Examination of Witness (Questions 400
WEDNESDAY 14 FEBRUARY 2001
400. Do you think that that will be effective
in ensuring that as we move forward the lot of pedestrians is
(Mr Deegan) I am in no doubt that without an effective
champion of that nature it will continue to be difficult for attitudes
to walking to change.
401. To ask a final question about terrible
dog-leg crossings and so on, if there were no government guidelines,
or anything else, would Warwickshire try to make crossings more
(Mr Deegan) In ideal circumstances, I would try to
move the road-carrying capacity away from sensitive areas, if
necessary by new road construction, to allow a much more pedestrian-friendly
environment in locations where it mattered, which is what we hope
to do in your constituency.
402. You referred to road maintenance. The partially-sighted,
elderly and others frequently trip because of the poor state of
our pavements. Should the maintenance of pavements have greater
priority perhaps at the expense of other road maintenance?
(Mr Deegan) I have searched but not found any national
evidence on the point. There is local evidence in the context
of a review of our own highway maintenance policy which I undertook
a year or so ago. Two things emerge from that survey: first, that
there is a significantly different level of satisfaction with
the maintenance of pavements in my county than with general road
maintenance; in other words, people are much more dissatisfied
with pavement maintenance than they are with road maintenance
generally. Secondly, there are very significant differences between
age groups. In particular, elderly people are very much more dissatisfied
with the quality of pavement investment than the general public.
As a consequence, our maintenance priorities are shifting.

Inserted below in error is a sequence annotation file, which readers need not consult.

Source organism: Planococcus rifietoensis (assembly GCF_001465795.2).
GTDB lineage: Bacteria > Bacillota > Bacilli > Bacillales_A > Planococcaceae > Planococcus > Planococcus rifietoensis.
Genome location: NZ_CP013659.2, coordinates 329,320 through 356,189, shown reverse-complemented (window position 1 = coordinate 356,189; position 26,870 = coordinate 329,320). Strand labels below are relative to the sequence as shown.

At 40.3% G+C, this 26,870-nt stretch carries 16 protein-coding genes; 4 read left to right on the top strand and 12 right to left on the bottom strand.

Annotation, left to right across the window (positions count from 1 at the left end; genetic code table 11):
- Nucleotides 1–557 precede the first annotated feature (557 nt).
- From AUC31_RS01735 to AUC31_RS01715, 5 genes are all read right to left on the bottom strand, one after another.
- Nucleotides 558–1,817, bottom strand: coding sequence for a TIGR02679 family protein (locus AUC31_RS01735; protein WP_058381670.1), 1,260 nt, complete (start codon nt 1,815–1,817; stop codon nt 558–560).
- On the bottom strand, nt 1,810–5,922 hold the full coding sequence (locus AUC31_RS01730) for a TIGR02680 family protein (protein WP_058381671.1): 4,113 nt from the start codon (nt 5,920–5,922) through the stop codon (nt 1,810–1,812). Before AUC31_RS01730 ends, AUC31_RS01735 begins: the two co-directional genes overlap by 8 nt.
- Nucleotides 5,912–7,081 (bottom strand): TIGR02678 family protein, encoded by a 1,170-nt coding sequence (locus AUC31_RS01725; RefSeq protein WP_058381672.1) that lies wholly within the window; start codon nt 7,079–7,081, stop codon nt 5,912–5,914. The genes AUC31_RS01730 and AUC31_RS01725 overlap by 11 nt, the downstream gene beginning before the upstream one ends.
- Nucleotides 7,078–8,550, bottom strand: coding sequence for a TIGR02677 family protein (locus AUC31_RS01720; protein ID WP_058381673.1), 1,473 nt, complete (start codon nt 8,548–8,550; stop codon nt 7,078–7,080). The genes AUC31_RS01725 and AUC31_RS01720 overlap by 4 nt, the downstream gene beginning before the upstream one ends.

403. What are the main changes required to make
walking easier for the blind, partially-sighted and elderly? Apart
from maintenance, what other things do we need to do to pavements
to make the lot of those people better?
(Mr Deegan) One needs to see it in the round. We need
to develop more effective pedestrian routes. I believe that it
was the London Planning Advisory Committee which developed the
catchy concept of the five C's: convenience, comfort, conspicuousness
and so on. I believe that that is an appropriate model to follow.
Obviously, in relation to the particular needs of blind, elderly
or disabled people one must pay special attention to that. However,
to try to lay down national specifications in relation to issues
that might best be dealt with locally may not necessarily be the
right thing to do.
404. You have just told us that you were following
the national guidelines for crossings but now you say that it
is much better to develop schemes locally.
(Mr Deegan) With respect, I said that it was not necessarily
the case that those guidelines should be followed. Clearly, we
implement facilities which we hope are helpful to the partially-sighted
and disabled. That ranges from tactile surfaces to coloured surfaces
and edges, beeper crossings and so on. I suspect that there is
some considerable way to go in terms of rolling out the application
of that kind of facility, but I believe that it is appropriate
to look at local circumstances in the light of the opportunities.
405. I know that in my constituency you have
great experience of the speed of urban traffic. Do you believe
that there should be a general speed limit in urban areas of 20
mph instead of the current limit of 30 mph?
(Mr Deegan) It would be very easy to say "yes"
because I am sure that that is so in an ideal world.
406. In that case, Germany is an ideal world
because it applies a blanket limit of 30 kmh, which is approximately
20 mph, in residential areas?
(Mr Deegan) The issue is about enforceability. Obviously,
there are various ways to enforce speed reductions. We have seen
quite extensive use made of traffic-calming measures as a means
of reducing speed and, incidentally, in the process significantly
lowering the incidence of road accidents.
407. But you and I know that they have not always
(Mr Deegan) They are not always popular. Clearly,
it is difficult to look to the police for enforcement through
408. As a first step do you believe that the
Government should announce that they intend to make the streets
safer for all pedestriansmums, dads, boys and girlsby
reducing the speed limit to 20 mph, not 30 mph? Enforcement comes
after that. Do you believe that the Government should make a statement
(Mr Deegan) I am not sure that a blanket 20 mph limit
is appropriate. It will lead to complications in parts of urban
areas which may be regarded as through routes. I believe that
it is more appropriate to do what the Government have done; namely,
to introduce enabling legislation for home zones and speed reductions.
The solutions to these problems ought to be dealt with at a more
Chairman: On that note, thank you very much
for your evidence.